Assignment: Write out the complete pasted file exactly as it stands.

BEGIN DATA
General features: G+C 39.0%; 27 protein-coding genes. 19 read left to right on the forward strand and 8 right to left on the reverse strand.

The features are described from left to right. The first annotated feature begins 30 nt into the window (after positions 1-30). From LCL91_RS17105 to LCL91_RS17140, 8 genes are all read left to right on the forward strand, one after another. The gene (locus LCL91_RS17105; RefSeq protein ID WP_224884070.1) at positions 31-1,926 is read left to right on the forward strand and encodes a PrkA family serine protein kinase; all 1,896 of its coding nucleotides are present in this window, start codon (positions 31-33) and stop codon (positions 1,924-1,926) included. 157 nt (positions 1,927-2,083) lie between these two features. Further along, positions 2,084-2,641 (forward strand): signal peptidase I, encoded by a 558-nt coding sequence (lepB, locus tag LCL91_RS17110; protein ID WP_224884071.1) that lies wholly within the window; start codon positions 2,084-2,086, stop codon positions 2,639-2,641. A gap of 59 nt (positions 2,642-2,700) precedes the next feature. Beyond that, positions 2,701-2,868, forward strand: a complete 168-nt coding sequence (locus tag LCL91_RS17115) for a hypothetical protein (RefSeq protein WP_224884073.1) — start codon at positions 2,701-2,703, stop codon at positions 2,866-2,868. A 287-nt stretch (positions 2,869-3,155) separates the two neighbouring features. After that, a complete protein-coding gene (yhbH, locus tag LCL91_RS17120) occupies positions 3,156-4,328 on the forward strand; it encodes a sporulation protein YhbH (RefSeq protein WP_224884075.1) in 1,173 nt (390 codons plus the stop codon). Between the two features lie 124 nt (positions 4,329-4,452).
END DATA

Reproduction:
General features: G+C 39.0%; 27 protein-coding genes. 19 read left to right on the forward strand and 8 right to left on the reverse strand.

The features are described from left to right. The first annotated feature begins 30 nt into the window (after positions 1-30). From LCL91_RS17105 to LCL91_RS17140, 8 genes are all read left to right on the forward strand, one after another. The gene (locus LCL91_RS17105; RefSeq protein ID WP_224884070.1) at positions 31-1,926 is read left to right on the forward strand and encodes a PrkA family serine protein kinase; all 1,896 of its coding nucleotides are present in this window, start codon (positions 31-33) and stop codon (positions 1,924-1,926) included. 157 nt (positions 1,927-2,083) lie between these two features. Further along, positions 2,084-2,641 (forward strand): signal peptidase I, encoded by a 558-nt coding sequence (lepB, locus tag LCL91_RS17110; protein ID WP_224884071.1) that lies wholly within the window; start codon positions 2,084-2,086, stop codon positions 2,639-2,641. A gap of 59 nt (positions 2,642-2,700) precedes the next feature. Beyond that, positions 2,701-2,868, forward strand: a complete 168-nt coding sequence (locus tag LCL91_RS17115) for a hypothetical protein (RefSeq protein WP_224884073.1) — start codon at positions 2,701-2,703, stop codon at positions 2,866-2,868. A 287-nt stretch (positions 2,869-3,155) separates the two neighbouring features. After that, a complete protein-coding gene (yhbH, locus tag LCL91_RS17120) occupies positions 3,156-4,328 on the forward strand; it encodes a sporulation protein YhbH (RefSeq protein WP_224884075.1) in 1,173 nt (390 codons plus the stop codon). Between the two features lie 124 nt (positions 4,329-4,452).